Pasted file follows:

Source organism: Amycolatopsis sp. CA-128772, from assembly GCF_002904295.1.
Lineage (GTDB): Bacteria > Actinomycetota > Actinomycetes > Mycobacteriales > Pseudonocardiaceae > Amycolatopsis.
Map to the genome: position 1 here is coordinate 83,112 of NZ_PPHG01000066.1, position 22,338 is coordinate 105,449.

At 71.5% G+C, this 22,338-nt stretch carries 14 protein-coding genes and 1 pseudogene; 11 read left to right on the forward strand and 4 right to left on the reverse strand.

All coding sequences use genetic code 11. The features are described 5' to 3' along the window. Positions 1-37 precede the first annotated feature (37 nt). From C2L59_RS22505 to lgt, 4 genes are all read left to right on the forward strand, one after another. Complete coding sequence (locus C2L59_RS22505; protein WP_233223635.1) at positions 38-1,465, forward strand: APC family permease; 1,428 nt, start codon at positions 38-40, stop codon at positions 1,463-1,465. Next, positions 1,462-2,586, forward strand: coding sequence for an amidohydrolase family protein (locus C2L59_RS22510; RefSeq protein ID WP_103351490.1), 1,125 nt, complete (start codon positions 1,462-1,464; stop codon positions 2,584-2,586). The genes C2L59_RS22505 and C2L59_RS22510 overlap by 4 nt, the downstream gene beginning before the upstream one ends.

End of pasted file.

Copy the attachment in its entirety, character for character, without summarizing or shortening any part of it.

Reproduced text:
Source organism: Amycolatopsis sp. CA-128772, from assembly GCF_002904295.1.
Lineage (GTDB): Bacteria > Actinomycetota > Actinomycetes > Mycobacteriales > Pseudonocardiaceae > Amycolatopsis.
Map to the genome: position 1 here is coordinate 83,112 of NZ_PPHG01000066.1, position 22,338 is coordinate 105,449.

At 71.5% G+C, this 22,338-nt stretch carries 14 protein-coding genes and 1 pseudogene; 11 read left to right on the forward strand and 4 right to left on the reverse strand.

All coding sequences use genetic code 11. The features are described 5' to 3' along the window. Positions 1-37 precede the first annotated feature (37 nt). From C2L59_RS22505 to lgt, 4 genes are all read left to right on the forward strand, one after another. Complete coding sequence (locus C2L59_RS22505; protein WP_233223635.1) at positions 38-1,465, forward strand: APC family permease; 1,428 nt, start codon at positions 38-40, stop codon at positions 1,463-1,465. Next, positions 1,462-2,586, forward strand: coding sequence for an amidohydrolase family protein (locus C2L59_RS22510; RefSeq protein ID WP_103351490.1), 1,125 nt, complete (start codon positions 1,462-1,464; stop codon positions 2,584-2,586). The genes C2L59_RS22505 and C2L59_RS22510 overlap by 4 nt, the downstream gene beginning before the upstream one ends.